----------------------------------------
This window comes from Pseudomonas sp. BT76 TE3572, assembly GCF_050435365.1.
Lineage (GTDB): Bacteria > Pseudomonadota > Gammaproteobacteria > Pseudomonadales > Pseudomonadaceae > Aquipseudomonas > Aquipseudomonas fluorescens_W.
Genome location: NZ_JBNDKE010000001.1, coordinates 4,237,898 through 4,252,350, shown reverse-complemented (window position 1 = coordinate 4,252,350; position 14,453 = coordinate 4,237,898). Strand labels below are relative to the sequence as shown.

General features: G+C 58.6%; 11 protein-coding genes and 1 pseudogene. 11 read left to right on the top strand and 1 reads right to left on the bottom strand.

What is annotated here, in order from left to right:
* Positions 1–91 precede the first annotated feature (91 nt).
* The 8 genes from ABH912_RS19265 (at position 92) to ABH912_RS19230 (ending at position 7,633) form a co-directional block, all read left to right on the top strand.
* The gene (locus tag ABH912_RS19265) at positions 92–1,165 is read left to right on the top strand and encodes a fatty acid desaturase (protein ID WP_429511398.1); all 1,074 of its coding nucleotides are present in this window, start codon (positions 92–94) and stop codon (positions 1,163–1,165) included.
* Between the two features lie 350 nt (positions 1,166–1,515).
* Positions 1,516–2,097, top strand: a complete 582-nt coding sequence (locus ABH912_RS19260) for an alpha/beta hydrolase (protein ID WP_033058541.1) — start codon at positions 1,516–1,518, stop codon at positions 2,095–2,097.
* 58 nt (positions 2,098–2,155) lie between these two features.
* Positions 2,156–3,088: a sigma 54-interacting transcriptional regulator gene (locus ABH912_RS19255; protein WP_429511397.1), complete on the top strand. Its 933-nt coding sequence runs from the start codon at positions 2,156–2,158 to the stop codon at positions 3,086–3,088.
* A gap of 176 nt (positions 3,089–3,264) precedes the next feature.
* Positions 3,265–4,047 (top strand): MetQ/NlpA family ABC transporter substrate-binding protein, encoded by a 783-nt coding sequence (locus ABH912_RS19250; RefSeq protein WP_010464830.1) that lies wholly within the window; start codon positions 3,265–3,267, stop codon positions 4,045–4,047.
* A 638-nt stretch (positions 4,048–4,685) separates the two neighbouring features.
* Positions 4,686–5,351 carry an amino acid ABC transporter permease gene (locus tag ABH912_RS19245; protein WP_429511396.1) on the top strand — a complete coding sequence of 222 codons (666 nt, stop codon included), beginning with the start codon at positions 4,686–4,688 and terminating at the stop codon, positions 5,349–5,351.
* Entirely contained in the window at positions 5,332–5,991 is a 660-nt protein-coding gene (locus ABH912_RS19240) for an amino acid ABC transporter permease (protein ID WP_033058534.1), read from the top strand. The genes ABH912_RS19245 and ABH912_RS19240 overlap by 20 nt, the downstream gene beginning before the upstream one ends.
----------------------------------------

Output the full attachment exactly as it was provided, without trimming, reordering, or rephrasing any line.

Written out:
This window comes from Pseudomonas sp. BT76 TE3572, assembly GCF_050435365.1.
Lineage (GTDB): Bacteria > Pseudomonadota > Gammaproteobacteria > Pseudomonadales > Pseudomonadaceae > Aquipseudomonas > Aquipseudomonas fluorescens_W.
Genome location: NZ_JBNDKE010000001.1, coordinates 4,237,898 through 4,252,350, shown reverse-complemented (window position 1 = coordinate 4,252,350; position 14,453 = coordinate 4,237,898). Strand labels below are relative to the sequence as shown.

General features: G+C 58.6%; 11 protein-coding genes and 1 pseudogene. 11 read left to right on the top strand and 1 reads right to left on the bottom strand.

What is annotated here, in order from left to right:
* Positions 1–91 precede the first annotated feature (91 nt).
* The 8 genes from ABH912_RS19265 (at position 92) to ABH912_RS19230 (ending at position 7,633) form a co-directional block, all read left to right on the top strand.
* The gene (locus tag ABH912_RS19265) at positions 92–1,165 is read left to right on the top strand and encodes a fatty acid desaturase (protein ID WP_429511398.1); all 1,074 of its coding nucleotides are present in this window, start codon (positions 92–94) and stop codon (positions 1,163–1,165) included.
* Between the two features lie 350 nt (positions 1,166–1,515).
* Positions 1,516–2,097, top strand: a complete 582-nt coding sequence (locus ABH912_RS19260) for an alpha/beta hydrolase (protein ID WP_033058541.1) — start codon at positions 1,516–1,518, stop codon at positions 2,095–2,097.
* 58 nt (positions 2,098–2,155) lie between these two features.
* Positions 2,156–3,088: a sigma 54-interacting transcriptional regulator gene (locus ABH912_RS19255; protein WP_429511397.1), complete on the top strand. Its 933-nt coding sequence runs from the start codon at positions 2,156–2,158 to the stop codon at positions 3,086–3,088.
* A gap of 176 nt (positions 3,089–3,264) precedes the next feature.
* Positions 3,265–4,047 (top strand): MetQ/NlpA family ABC transporter substrate-binding protein, encoded by a 783-nt coding sequence (locus ABH912_RS19250; RefSeq protein WP_010464830.1) that lies wholly within the window; start codon positions 3,265–3,267, stop codon positions 4,045–4,047.
* A 638-nt stretch (positions 4,048–4,685) separates the two neighbouring features.
* Positions 4,686–5,351 carry an amino acid ABC transporter permease gene (locus tag ABH912_RS19245; protein WP_429511396.1) on the top strand — a complete coding sequence of 222 codons (666 nt, stop codon included), beginning with the start codon at positions 4,686–4,688 and terminating at the stop codon, positions 5,349–5,351.
* Entirely contained in the window at positions 5,332–5,991 is a 660-nt protein-coding gene (locus ABH912_RS19240) for an amino acid ABC transporter permease (protein ID WP_033058534.1), read from the top strand. The genes ABH912_RS19245 and ABH912_RS19240 overlap by 20 nt, the downstream gene beginning before the upstream one ends.